Okay, one more and I’ll stop. When we moved to San Francisco in 1987, it turned out that Robin Williams’ son attended the same school as my sons. It was not long after Williams’ fame went viral following the release of “Good Morning Vietnam,” though we’d become groupies following “Popeye” years earlier. The school had some kind of parents event at a local park, and I saw Williams and his wife pushing their new baby in a stroller. What the hell, I thought, and knowing that even if I forced myself to say something, I’d freeze up. Nonetheless, I went with a small group of other parents to say hello.

The parents exchanged pleasantries. I looked in at the baby and said, “Oh my god, that baby is networking to get into the school.” In a flash, Williams morphed into comedian mode and began ad libbing a four-year-old taking an oral entrance exam, providing both sides of the conversation between kid and administration official. I laughed so hard I choked. It lasted all of about three minutes.

I know some people have no problem prancing up to some celeb’s table and asking for an autograph. You couldn’t pay me enough to do that. A lot of celebrities, though, seem pretty interesting, and I wonder what makes them tick and what they think about and what they’re like. But despite imagining myself being clever and erudite with celebrities, I just shut down. 

What do other people do? What stories do you have?

 

 

 

 

 

 

Coronavirus Shines a Light

Though no longer a baseball aficionado, I’m a big fan of newspaper sportswriters. The best of them don’t lack for point of view, attitude, and craft, as though they’re the noirish ghosts of another time–cynical, crusty, yet perennially hopeful despite themselves. One is Mark Kizla of the Denver Post, whose May 13, 2020 column is entitled, “Can MLB Survive Greedy Players, Owners?”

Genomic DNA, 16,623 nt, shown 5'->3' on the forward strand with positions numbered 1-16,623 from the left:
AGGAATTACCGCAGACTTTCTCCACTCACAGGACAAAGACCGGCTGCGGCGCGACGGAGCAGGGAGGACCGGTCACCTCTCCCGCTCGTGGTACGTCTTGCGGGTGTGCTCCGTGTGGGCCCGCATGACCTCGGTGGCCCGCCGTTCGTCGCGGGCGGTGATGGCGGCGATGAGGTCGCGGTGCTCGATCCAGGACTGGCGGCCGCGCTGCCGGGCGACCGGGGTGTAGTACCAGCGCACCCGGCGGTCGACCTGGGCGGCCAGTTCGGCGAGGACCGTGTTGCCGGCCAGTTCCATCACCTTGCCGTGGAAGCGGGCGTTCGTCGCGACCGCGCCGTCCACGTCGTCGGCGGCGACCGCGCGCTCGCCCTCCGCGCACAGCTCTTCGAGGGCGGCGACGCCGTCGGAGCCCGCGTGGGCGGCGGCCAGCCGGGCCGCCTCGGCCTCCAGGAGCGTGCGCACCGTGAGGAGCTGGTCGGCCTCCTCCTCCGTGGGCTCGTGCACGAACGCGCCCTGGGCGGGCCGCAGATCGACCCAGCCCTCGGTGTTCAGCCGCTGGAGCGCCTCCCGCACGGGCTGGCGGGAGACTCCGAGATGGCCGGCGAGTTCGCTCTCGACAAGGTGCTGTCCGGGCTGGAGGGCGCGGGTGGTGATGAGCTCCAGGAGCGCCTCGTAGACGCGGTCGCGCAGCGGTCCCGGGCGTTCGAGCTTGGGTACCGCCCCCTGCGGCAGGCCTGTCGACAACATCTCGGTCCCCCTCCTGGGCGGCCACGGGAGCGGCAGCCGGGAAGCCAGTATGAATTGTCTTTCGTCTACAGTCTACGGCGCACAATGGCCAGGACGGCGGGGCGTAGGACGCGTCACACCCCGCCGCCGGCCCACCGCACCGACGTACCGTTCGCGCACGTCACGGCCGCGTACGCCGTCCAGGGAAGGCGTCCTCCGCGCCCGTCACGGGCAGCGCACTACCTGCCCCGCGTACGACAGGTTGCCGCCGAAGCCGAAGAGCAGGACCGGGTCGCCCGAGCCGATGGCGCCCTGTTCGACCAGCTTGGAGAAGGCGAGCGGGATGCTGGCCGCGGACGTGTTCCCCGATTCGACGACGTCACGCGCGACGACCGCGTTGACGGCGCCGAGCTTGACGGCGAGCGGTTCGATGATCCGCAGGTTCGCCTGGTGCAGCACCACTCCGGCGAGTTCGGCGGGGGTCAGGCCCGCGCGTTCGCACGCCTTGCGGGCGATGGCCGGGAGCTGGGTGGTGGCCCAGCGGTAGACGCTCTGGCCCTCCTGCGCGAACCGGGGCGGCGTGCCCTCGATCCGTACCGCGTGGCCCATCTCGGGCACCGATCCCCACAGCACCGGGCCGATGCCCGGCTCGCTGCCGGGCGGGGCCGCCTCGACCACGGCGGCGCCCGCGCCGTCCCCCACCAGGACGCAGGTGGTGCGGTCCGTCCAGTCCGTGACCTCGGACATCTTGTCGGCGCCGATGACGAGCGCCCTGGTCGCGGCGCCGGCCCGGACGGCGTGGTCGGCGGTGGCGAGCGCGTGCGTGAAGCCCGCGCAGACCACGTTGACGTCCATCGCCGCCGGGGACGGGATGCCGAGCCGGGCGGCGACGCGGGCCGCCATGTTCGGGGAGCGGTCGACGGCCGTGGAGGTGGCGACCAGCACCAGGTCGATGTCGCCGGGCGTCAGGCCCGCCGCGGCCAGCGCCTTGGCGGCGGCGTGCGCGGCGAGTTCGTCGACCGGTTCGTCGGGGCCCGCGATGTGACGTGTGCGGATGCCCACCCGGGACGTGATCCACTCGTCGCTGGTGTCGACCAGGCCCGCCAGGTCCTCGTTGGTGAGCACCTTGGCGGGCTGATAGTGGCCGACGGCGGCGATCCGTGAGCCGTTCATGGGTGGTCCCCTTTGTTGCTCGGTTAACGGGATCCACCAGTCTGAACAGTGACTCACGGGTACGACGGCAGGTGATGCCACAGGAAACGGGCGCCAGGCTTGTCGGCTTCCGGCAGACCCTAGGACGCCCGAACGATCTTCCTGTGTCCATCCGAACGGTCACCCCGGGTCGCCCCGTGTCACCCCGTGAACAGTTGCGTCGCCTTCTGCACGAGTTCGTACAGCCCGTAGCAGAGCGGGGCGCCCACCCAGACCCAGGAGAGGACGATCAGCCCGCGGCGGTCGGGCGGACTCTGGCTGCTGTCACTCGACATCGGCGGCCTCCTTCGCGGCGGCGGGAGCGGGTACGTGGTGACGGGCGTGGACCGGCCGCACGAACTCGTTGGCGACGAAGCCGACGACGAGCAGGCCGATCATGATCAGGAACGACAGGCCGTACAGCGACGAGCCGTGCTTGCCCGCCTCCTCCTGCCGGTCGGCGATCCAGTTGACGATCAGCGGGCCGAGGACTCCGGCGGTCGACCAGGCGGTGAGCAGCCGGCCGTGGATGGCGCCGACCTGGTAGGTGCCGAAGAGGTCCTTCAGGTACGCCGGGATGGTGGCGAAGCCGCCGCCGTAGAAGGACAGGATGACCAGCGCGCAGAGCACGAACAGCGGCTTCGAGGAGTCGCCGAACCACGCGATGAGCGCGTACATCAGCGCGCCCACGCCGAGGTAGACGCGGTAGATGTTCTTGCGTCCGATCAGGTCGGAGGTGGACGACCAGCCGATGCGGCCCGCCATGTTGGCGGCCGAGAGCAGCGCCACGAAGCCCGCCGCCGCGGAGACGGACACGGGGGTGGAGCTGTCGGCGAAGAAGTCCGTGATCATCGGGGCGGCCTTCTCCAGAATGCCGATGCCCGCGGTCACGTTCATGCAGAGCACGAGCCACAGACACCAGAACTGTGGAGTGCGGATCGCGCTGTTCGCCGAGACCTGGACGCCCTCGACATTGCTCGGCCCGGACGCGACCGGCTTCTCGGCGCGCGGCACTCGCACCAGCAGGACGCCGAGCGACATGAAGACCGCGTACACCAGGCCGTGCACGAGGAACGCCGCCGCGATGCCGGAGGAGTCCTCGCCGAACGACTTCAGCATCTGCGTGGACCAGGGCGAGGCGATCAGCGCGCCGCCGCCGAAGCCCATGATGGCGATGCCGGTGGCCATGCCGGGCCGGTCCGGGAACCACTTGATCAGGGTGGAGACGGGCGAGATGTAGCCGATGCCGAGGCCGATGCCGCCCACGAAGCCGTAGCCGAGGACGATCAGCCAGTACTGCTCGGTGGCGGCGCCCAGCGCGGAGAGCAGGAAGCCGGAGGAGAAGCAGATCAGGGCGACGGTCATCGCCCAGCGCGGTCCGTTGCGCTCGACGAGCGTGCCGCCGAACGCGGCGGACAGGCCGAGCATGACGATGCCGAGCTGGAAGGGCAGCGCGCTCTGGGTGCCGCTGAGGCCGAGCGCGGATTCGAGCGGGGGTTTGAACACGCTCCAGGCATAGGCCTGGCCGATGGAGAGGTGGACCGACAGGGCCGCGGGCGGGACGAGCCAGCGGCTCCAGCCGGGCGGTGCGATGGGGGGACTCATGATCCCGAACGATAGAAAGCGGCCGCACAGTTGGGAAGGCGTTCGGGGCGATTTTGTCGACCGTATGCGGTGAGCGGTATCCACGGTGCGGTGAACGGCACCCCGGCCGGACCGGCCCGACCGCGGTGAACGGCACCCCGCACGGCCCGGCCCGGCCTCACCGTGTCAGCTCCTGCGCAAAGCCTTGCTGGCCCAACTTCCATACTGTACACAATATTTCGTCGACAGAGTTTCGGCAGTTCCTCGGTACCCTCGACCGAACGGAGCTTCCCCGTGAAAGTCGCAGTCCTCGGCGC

The coronavirus is shining a light on us all, not just professional sports. Painfully out there for all to see are society’s crunch points. Its fault lines. Our hierarchy of values. Through it all, Major League Baseball (MLB) owners and players, and even a few fans say the show must go on, epidemiological inconveniences notwithstanding. In that argument, MLB is a metaphor of America writ large.

“Whether we see baseball in these strange times will be as much about the Benjamins as safety concerns regarding COVID-19,” Kizla writes. I loved that line. As it does in a poem, a good line says so much. “Wouldn’t it be just like America if what kills the baseball season is the same dysfunction we’ve seen COVID-19 bring out in the rest of us? While the death count mounts, so does finger-pointing and name calling about the value of money and freedom versus health safety…,” he continues, noting that MLB gets 40 percent of its revenues from ticket sales, concessions, and related gate income.

That dough comes from us–the hoi polloi. Inside the pre-game ballpark, hot dog concessionaires and beer vendors and  maintenance people scurry into action. Outside, excited fans are shoulder-to-shoulder in the clanky bars and cafes staffed with harried servers. With the coronavirus stepping up to the plate, though, strike three. Fans and service people go on the DL, many of them filing for unemployment benefits.